Because you can't have depths without surfaces.
Linda Grant, thinking about clothes, books and other matters.

Friday, 18 January 2008

The Normblog profile and forthcoming events

Me

In which I answer such questions as what philosophical truth I think it most important to disseminate, who are my cultural heroes, etc.

My website now has an update listing of readings, literary festivals etc for the next few months here

There will be further details of events Melbourne coming soon.

2 comments:

Phyllis said...

That was treat Linda, thanks!

lagatta à Montréal said...

Yes, lovely. I of course don't agree about the Bolshevik revolution - agree with the criticisms from the outset of Rosa Luxemburg (dear to the fine writer and intellectual biographer Geras) and the even deeper ones of the anarchist Emma Goldman "If I can't dance, I won't join your revolution" (sorry, paraphrase from memory). But not to comfort of the established order and the powerful, fresh from the massacres of the Great War and colonial adventures). No, I don't think the mass uprising was the poisonous root of Stalinist totalitarianism.

But this is not a political blog and it is not why I read it - I love its account of the fleeting world - perhaps you remember the Japanese expression - describing the wonderful prints of the Japanese 19th century, keenly attentive to fashion and modes of life. Some would find a place as illustrations for your blog.

And I wholeheartedly agree with Kafka and Coco Chanel. I don't know Grossman well enough - the more one reads, the more there is to read! Kafka pleases me doubly because he was a German-language writer and sometimes I feel an animosity among people I know of "Yiddishkeit" background to the Yekkes ... and someone very dear to my heart is a Yekke of Central European ancestry...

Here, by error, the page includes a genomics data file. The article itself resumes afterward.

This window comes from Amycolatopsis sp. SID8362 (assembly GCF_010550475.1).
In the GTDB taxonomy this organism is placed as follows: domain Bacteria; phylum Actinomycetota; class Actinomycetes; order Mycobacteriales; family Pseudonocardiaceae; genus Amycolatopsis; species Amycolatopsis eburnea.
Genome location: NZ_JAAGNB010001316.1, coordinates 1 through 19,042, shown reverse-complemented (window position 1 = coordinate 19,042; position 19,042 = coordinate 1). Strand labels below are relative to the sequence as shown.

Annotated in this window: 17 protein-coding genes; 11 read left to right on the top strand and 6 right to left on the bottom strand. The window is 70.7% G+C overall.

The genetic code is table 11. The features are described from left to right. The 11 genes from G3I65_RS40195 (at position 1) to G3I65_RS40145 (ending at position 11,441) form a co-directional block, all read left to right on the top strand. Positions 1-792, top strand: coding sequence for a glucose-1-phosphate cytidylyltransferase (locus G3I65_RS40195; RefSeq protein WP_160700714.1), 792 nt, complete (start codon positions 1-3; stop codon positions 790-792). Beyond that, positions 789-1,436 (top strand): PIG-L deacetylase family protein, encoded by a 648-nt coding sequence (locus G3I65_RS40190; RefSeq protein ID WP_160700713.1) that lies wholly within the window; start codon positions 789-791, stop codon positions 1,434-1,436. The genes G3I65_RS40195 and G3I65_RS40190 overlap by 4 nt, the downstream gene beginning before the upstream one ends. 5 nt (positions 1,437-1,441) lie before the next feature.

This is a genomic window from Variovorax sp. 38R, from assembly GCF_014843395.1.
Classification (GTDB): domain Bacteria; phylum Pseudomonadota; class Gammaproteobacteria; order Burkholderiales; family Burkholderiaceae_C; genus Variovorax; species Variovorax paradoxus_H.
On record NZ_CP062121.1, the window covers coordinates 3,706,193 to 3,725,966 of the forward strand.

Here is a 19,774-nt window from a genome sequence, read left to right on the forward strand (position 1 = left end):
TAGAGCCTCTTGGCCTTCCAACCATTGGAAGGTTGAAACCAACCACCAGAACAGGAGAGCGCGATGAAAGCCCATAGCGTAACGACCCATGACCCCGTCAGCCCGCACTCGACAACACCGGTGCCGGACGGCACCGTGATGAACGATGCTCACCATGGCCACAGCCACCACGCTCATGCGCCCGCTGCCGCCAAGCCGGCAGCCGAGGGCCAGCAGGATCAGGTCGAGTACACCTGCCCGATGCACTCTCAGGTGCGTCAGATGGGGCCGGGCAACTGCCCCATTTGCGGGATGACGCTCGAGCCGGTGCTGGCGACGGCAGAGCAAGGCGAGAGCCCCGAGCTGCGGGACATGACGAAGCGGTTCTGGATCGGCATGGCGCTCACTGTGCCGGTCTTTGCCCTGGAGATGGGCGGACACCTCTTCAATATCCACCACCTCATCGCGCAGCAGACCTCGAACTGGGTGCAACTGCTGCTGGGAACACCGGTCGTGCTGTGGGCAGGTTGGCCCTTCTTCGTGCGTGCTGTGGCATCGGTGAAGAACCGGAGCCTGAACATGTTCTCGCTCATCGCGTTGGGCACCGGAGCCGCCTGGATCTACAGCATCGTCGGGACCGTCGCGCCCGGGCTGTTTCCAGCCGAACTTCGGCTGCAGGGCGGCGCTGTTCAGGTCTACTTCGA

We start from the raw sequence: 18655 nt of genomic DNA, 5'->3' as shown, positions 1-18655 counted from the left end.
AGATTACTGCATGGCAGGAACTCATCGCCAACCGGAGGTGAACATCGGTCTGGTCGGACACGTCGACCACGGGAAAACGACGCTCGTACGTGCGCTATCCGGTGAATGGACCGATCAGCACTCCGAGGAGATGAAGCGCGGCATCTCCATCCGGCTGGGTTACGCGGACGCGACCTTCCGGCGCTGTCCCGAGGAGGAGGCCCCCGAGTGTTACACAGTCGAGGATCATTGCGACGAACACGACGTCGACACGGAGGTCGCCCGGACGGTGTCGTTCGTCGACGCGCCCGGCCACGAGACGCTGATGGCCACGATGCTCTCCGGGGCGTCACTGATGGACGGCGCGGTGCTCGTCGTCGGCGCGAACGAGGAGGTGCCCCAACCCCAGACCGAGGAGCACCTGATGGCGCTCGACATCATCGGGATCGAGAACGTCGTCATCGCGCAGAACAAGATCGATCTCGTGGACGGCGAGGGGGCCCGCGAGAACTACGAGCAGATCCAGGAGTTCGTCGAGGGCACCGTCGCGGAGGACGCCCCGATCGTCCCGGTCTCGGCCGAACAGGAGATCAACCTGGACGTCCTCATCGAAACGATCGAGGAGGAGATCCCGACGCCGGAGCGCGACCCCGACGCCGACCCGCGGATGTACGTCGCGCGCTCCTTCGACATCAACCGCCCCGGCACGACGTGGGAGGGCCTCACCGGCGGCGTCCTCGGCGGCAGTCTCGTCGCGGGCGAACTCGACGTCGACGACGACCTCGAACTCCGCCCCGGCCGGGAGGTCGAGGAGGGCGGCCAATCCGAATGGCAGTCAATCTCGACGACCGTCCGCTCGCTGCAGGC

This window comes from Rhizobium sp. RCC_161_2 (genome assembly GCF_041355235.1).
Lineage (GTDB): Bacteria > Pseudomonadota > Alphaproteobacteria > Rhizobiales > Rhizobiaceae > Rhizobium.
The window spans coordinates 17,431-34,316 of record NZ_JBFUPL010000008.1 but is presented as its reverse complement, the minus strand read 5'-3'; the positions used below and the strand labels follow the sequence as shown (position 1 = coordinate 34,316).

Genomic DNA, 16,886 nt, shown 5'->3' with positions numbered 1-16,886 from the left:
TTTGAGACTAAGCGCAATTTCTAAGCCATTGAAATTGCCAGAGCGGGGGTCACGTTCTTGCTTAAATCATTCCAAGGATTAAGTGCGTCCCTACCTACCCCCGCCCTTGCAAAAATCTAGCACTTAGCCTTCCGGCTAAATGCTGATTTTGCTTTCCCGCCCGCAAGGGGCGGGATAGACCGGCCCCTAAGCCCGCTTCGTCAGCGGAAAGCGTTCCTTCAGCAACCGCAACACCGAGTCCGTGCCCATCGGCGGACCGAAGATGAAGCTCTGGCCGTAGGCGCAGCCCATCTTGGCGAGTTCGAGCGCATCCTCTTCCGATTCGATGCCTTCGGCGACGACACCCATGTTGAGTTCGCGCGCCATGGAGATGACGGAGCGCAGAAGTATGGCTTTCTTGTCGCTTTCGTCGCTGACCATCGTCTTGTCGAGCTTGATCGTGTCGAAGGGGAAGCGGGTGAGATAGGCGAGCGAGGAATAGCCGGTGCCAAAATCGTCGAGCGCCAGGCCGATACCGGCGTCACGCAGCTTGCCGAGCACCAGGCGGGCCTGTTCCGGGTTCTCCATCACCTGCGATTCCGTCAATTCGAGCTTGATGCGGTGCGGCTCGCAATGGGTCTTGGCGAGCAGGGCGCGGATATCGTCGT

I haven't read enough in depth about Coco to know whether she viewed herself as a feminist - I mostly know her from the remarkable reportage of Marie-Claire (the original French one, of course) a monthly that seamlessly combined style and women's emancipation in the 1970s and beyond. I suspect not, given her background, but much as she would have hated the idea, she carried on the "dress reform" of feminists from the French Revolution (another bloody one) to the Suffragettes, no doubt with less rhetoric but more mainstream results.

I am discovering the poet Amelia Rosselli, the daughter of Italian-Jewish antifasicist Carlo Rosselli, and niece of his brother Nello, one of that remarkable little community from Turin!

She wrote in English as well, as she was a refugee in the US and Britain after the facist murder of her father and uncle.

So much to discover!